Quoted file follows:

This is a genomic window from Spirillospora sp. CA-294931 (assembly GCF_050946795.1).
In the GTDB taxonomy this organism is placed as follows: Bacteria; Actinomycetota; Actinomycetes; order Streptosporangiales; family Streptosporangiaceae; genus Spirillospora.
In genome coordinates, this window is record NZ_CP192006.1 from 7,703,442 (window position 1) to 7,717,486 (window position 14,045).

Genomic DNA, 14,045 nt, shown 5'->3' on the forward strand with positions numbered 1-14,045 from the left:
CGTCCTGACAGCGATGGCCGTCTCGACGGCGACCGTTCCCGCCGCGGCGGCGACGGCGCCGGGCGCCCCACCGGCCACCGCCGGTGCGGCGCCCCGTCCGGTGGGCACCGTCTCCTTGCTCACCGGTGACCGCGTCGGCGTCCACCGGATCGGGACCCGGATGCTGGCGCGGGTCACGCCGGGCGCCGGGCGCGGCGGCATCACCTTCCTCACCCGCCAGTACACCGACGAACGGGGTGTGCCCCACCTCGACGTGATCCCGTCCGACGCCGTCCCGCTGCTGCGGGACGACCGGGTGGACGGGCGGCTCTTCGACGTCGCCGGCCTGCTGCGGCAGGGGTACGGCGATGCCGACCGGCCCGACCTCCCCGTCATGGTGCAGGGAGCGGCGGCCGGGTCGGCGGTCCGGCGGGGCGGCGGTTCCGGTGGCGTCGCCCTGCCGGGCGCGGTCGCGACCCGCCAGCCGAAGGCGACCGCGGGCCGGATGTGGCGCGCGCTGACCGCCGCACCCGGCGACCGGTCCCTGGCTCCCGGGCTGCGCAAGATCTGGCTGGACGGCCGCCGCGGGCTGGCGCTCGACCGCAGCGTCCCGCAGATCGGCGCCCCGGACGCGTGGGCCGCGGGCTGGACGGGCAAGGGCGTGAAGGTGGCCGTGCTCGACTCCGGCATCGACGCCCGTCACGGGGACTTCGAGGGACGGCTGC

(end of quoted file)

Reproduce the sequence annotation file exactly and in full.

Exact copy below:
This is a genomic window from Spirillospora sp. CA-294931 (assembly GCF_050946795.1).
In the GTDB taxonomy this organism is placed as follows: Bacteria; Actinomycetota; Actinomycetes; order Streptosporangiales; family Streptosporangiaceae; genus Spirillospora.
In genome coordinates, this window is record NZ_CP192006.1 from 7,703,442 (window position 1) to 7,717,486 (window position 14,045).

Genomic DNA, 14,045 nt, shown 5'->3' on the forward strand with positions numbered 1-14,045 from the left:
CGTCCTGACAGCGATGGCCGTCTCGACGGCGACCGTTCCCGCCGCGGCGGCGACGGCGCCGGGCGCCCCACCGGCCACCGCCGGTGCGGCGCCCCGTCCGGTGGGCACCGTCTCCTTGCTCACCGGTGACCGCGTCGGCGTCCACCGGATCGGGACCCGGATGCTGGCGCGGGTCACGCCGGGCGCCGGGCGCGGCGGCATCACCTTCCTCACCCGCCAGTACACCGACGAACGGGGTGTGCCCCACCTCGACGTGATCCCGTCCGACGCCGTCCCGCTGCTGCGGGACGACCGGGTGGACGGGCGGCTCTTCGACGTCGCCGGCCTGCTGCGGCAGGGGTACGGCGATGCCGACCGGCCCGACCTCCCCGTCATGGTGCAGGGAGCGGCGGCCGGGTCGGCGGTCCGGCGGGGCGGCGGTTCCGGTGGCGTCGCCCTGCCGGGCGCGGTCGCGACCCGCCAGCCGAAGGCGACCGCGGGCCGGATGTGGCGCGCGCTGACCGCCGCACCCGGCGACCGGTCCCTGGCTCCCGGGCTGCGCAAGATCTGGCTGGACGGCCGCCGCGGGCTGGCGCTCGACCGCAGCGTCCCGCAGATCGGCGCCCCGGACGCGTGGGCCGCGGGCTGGACGGGCAAGGGCGTGAAGGTGGCCGTGCTCGACTCCGGCATCGACGCCCGTCACGGGGACTTCGAGGGACGGCTGC